ChIP was carried out as previously described [67]. Briefly, Drosophila S2 cells were fixed in 1% formaldehyde and quenched with 0.125 mM glycine, pH 7. Cells were washed with 1× PBS, wash buffer I (10 mM Hepes, pH 7.6, 10 mM EDTA, 0.5 mM EGTA, 0.25% Triton X-100, plus protease inhibitors as described above), and wash buffer II (10 mM Hepes, pH 7.6, 200 mM NaCl, 1 mM EDTA, 0.5 mM EGTA, 0.01% Triton X-100, plus protease inhibitors as described above). Cells were centrifuged (250× g, 4 min, 4°C) and resuspended in sonication buffer (50 mM HEPES, pH 7.5, 500 mM NaCl, 1 mM EDTA, 1% Triton X-100, 0.1% sodium deoxycholate, 0.1% SDS) to a cell concentration of 2×107 cells/mL in 2 mL and sonicated with 10×30 second pulses with 30 seconds between pulses using a Sonics Vibracell sonicator at 40% power. Following sonication, samples were centrifuged for 5 min. at full speed in a refrigerated microcentrifuge. The supernatant was used for ChIP. 100 µL of chromatin (corresponding to ~2×106 cells) were used for each reaction and were adjusted to 1× ChIP binding buffer (15 mM Tris, pH 8, 150 mM NaCl, 1 mM EDTA, 1% Triton X-100, 0.01% SDS). Protein A-agarose-ChIP was carried out as previously described [67]. Biotin-ChIP was carried out as follows: samples were pre-cleared with magnetic Dynabeads M-280 streptavidin (Invitrogen) blocked with 0.2 mg/mL salmon sperm DNA. Antibodies were biotinylated using a kit according to the manufacturer's instructions (Anaspec or Thermo-Pierce). 4 µg of biotinylated antibody was used, which in titration experiments was shown to be saturating, and 0.5 µg of anti-H3 was used and samples were incubated overnight. Magnetic beads were added to capture immune complexes for 2 hours at 4°C. Magnetic beads were washed 3× in ChIP binding buffer for 5 min. at RT and were isolated on a magnetic rack for 2 min. DNA was eluted by addition of biotin elution buffer (1% SDS, 0.5 M NaCl). Elutions were incubated 6 hours at 65°C to reverse crosslinks. Samples were treated for 30 min. with RNase A at 37°C and 1 hour with Proteinase K at 55°C, and DNA was purified with a Nucleospin Extract II kit (Macherey-Nagel). qPCR was carried out on a Bio-Rad IQ5 machine using SYBR green (Bio-Rad).

Genome-wide sequencing and data analysis

6–50 ng of input or immunoprecipitated DNA were submitted to the BioMicro Center (MIT, Cambridge, MA) for library generation and sequencing on an Illumina HiSeq 2000. Two sets of samples were first fragmented using a Bioruptor 300 (Diagenode). 25 ng of DNA was biorupted for 80 pulses on the low setting to generate fragments ~180 bp. 36-bp reads were aligned to the D. melanogaster genome (dm3) using Bowtie 1.1.2 [73] through Galaxy [74][76] retaining uniquely mapping reads with up to 2 mismatches in the first 28 bp. Binding sites were identified using MACS through Galaxy using fragment size 36, genome size 120,000,000, bandwidth 200, cutoff P-value<10−5. The results were filtered to retain peaks with a false discovery rate of 5% or below for all samples except for mitotic PH. Peaks on chromosome U and Uextra were removed. Pearson's correlation coefficient was used as a measure of correlation between datasets and was computed for number of reads within each peak for all called peaks in either of the sets. Heatmap distributions were generated using seqMINER 1.2.1 [77] and visualized using GiTools [78]. Average profile plots and distribution analysis were done with CEAS 1.0.2 [79]. Promoter regions were defined as 250 bp upstream of the TSS. Raw and processed files are available at GEO (http://www.ncbi.nlm.nih.gov/geo/) under the accession number GSE38166.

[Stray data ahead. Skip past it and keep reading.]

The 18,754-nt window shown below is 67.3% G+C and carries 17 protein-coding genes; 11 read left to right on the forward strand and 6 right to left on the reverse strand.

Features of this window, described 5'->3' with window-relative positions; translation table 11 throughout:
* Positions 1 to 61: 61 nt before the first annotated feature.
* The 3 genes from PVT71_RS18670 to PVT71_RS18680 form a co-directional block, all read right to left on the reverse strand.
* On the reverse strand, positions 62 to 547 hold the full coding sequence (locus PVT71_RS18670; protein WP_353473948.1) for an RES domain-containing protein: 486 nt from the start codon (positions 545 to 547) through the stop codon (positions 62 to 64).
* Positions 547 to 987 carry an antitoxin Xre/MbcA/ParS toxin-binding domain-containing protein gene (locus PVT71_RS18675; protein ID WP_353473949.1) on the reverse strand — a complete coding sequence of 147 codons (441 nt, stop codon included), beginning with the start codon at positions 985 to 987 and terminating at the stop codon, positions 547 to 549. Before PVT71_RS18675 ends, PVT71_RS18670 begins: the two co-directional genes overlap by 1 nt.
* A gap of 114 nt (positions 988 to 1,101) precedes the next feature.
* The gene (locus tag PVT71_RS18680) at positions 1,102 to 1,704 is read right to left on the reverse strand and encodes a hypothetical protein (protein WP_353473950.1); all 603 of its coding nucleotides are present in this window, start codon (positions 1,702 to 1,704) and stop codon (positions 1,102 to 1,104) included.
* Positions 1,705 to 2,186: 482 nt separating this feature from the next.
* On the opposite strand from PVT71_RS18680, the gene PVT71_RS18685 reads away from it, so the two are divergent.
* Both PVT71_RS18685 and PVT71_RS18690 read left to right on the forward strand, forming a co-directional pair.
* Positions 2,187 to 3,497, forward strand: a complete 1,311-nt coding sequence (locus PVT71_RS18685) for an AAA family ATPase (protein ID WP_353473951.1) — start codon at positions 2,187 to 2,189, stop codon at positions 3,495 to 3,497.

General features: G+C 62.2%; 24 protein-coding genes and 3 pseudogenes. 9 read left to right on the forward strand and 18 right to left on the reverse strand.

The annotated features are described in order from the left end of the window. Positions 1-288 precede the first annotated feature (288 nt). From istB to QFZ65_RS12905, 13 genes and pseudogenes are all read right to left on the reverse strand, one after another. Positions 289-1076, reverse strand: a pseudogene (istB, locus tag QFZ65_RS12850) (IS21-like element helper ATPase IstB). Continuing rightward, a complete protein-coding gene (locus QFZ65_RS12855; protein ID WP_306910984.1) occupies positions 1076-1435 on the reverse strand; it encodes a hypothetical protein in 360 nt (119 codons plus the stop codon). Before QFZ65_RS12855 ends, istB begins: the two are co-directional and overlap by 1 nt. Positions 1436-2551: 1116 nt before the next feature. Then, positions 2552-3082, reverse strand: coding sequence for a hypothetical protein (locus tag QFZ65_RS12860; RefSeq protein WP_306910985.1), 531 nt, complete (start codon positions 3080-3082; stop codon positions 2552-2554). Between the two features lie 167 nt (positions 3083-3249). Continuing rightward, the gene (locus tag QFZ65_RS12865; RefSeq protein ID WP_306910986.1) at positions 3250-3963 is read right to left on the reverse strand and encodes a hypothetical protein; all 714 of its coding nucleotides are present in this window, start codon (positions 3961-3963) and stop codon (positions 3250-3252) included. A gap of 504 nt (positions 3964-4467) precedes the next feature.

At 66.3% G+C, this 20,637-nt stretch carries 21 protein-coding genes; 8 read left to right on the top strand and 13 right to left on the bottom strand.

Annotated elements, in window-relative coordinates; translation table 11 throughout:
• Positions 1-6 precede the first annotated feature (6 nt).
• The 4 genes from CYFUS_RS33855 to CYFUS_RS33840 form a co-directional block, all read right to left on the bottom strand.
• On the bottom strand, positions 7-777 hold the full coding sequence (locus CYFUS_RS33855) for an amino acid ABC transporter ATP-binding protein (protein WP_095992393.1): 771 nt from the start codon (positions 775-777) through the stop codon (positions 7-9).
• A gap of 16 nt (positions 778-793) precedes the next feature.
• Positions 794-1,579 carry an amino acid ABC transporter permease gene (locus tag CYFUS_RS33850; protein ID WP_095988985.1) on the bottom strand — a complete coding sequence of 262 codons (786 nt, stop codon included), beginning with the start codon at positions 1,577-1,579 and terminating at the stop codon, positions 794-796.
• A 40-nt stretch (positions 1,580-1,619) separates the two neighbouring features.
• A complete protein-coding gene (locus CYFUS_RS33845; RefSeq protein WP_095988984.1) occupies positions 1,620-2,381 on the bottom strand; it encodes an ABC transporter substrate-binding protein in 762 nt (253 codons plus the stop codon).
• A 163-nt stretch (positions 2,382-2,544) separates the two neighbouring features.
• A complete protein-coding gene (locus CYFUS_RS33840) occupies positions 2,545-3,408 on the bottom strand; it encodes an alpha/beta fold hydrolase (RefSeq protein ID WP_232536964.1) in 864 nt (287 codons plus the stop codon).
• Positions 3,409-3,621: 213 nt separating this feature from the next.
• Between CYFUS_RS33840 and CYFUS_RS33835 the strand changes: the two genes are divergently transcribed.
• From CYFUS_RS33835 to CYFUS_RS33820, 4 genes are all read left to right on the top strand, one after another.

Comparison with other datasets

ChIP-chip tiling array data and ChIP-seq data were downloaded from the modENCODE consortium (modMine.org), GEO (www.ncbi.nlm.nih.gov/geo/), or supplemental material as available [80], [44]. Called peaks from the original studies were used to retain consistency with published work where possible. Overlaps were calculated using BEDtools 2.12.0.

Supporting Information

Figure S1

Genome-wide binding of PH in control cells overlaps extensively with PSC. A) Schematic of the constructs integrated into S2 cells. Both the BLRP-FLAG-PH construct and the biotin ligase BirA construct are controlled by the metallothione promoter (MTpro). The BirA construct additionally contains the puromycin gene which was used for slelection [81]. B) Pulldown of BLRP-PH with streptavidin-coated beads from the PH S2 cell line or WT S2 cell line indicates that PH is biotin-tagged. C) Western blot shows that the level of expression of PH in the PH S2 cells is comparable to the level of expression in WT S2 cells. D) Venn diagram of overlap of peaks for PSC and PH from H3-sorted control cells shows a high degree of overlap for these datasets. E) Normalized read density in 50 bp windows of PH (black line) and PSC (gray line) in control cells averaged over control PH binding sites (left panel) or control PSC binding sites (right panel). F) Sequence tracks from ChIP-SEQ comparing PH binding (top track, black) and PSC binding (bottom track, gray, same as in Figure 4C) in control cells over the BX-C and the engrailed locus. Y-axis is normalized reads per million (RPM)/10 bp. Chromosome position and gene models are shown at the bottom.

(TIF)

Figure S2

PSC distribution on chromosomes in mitosis. A) Distribution of PSC binding sites across chromosomes in control (top panel) and mitotic (bottom panel) cells. X-axis is chromosomal position and Y-axis is peak height given by relative sequence reads. The peak height is given by normalized relative sequence reads. B) Quantification of PSC peaks per chromosome shows the percentage of peaks per chromosome remains the same, except for chromosome 4, where all peaks are lost. C) Plot of difference in % of binding sites per 5 Mbp window between control and mitotic distributions for PSC across chromosomes. The locations of the ANT-C and BX-C on chromosome 3R are indicated.

(TIF)

Table S1

Genes bound by PSC in mitosis (within 2 kb of TSS). List of genes with PSC bound in mitosis.

(XLS)

Table S2

Genes bound by PSC in mitosis with transcription-related GO terms. Subset of genes with PSC bound in mitosis that have transcription-related GO terms that are enriched versus genomic background.

(XLS)

Table S3

Genes bound by PSC in mitosis with cell cycle-related GO terms. Subset of genes with PSC bound in mitosis that have cell-cycle related GO terms that are enriched versus genomic background and versus the control as background.

(XLS)

Acknowledgments

We thank Drs. Robert Kingston, Ollie Rando, Peter Kharchenko, and Tim Mitchison for advice on aspects of this project and Drs. Valerio Orlando and Chiara Lanzuolo for sharing insights and preliminary data at early stages of the project.

Funding Statement

This work was funded by RO1 GM078456-01 and 3R01 GM078456-04S1. The funders had no role in study design, data collection and analysis, decision to publish, or preparation of the manuscript.